Turns out it is a great antibiotic, penicillin. Penicillin works by inhibiting the repair of the peptidoglycan layer, therefore damage compounds and the peptidoglycan is compromised causing it to become susceptible to osmotic lysis.
This also explains why penicillin and its derivative are more effective against Gram positive cells. With its peptidoglycan layer hidden beneath an outer lipid membrane it is harder for the penicillin to reach the peptidoglycan where it has activity whereas Gram positive cell walls leave the peptidoglycan exposed.
Penicillin is so good at killing bacteria that bacteria have had to evolve a way around it. They do this in two ways, they either destroy the penicillin itself or they change the target of penicillin to something penicillin can’t recognise. Either way our use of penicillin, and our exploitation of this peptidoglycan wall triggered an arms race with the microbial world so that they could protect the precious peptidoglycan.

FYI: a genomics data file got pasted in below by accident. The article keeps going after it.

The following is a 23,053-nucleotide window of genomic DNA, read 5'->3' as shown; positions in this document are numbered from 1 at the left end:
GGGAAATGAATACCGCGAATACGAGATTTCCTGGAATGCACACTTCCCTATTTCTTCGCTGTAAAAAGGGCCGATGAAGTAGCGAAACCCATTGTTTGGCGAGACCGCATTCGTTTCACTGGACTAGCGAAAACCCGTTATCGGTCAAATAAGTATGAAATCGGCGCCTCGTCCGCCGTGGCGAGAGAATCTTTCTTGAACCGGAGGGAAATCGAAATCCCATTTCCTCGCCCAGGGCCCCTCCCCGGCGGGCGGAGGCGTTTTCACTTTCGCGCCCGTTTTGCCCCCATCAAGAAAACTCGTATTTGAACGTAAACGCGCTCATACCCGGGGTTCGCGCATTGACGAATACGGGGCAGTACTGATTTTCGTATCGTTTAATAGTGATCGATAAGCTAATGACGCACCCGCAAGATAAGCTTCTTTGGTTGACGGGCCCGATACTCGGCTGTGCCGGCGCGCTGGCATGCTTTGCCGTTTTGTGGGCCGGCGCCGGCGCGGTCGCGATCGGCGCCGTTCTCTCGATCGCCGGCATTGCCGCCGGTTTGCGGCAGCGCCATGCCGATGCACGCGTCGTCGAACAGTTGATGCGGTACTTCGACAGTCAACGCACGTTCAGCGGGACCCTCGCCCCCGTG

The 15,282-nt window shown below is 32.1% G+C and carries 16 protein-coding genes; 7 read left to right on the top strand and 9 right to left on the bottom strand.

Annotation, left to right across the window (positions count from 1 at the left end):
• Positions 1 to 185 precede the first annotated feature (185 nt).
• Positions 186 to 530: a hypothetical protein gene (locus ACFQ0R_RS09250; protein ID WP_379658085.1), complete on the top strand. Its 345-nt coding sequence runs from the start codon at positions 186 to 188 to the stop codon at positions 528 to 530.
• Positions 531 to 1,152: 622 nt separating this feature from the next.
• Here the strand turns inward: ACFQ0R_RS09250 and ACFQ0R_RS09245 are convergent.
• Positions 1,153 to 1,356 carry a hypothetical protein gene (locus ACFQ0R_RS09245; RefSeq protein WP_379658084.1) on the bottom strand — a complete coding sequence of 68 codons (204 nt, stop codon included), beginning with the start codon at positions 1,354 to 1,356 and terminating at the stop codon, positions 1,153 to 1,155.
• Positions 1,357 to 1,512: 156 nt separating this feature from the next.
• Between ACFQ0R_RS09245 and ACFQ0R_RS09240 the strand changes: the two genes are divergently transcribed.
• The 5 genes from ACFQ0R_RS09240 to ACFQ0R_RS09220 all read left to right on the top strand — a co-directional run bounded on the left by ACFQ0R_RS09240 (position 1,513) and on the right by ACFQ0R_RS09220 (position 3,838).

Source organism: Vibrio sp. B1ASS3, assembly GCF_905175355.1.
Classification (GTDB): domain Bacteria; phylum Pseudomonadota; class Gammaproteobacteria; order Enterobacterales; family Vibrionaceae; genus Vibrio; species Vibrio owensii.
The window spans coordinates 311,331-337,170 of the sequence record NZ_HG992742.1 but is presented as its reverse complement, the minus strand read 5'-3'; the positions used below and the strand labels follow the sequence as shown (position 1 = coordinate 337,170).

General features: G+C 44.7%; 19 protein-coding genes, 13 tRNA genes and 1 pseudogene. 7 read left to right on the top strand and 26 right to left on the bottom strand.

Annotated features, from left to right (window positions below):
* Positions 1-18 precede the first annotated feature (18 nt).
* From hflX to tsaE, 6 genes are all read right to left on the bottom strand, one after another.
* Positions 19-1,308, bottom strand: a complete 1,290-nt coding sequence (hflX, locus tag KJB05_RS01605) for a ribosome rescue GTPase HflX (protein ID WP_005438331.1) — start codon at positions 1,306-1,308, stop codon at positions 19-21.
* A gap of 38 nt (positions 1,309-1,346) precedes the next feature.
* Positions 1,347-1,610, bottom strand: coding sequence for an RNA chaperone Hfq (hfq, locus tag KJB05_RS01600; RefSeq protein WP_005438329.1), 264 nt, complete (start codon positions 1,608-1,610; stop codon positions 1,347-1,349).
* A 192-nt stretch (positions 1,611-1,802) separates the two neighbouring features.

I mentioned at the top that S. aureus knows what is grandparent looked like and that this was related to peptidoglycan and this comes back to how this bacteria determines how it will divide.
A recent paper in Nature Communications by Prof. Simon Foster’s group (Turner et al., 2010, see below) has shown that the Golden Staph has detectable ridges in its peptidoglycan structure, a kind of pie crust that can be found in a very specific pattern. They found that one ridge was equatorial (whole rib), a second ridge bisected only one hemisphere (half rib) and a third ridge perpendicularly bisected one half of the previously bisected hemisphere (quarter rib).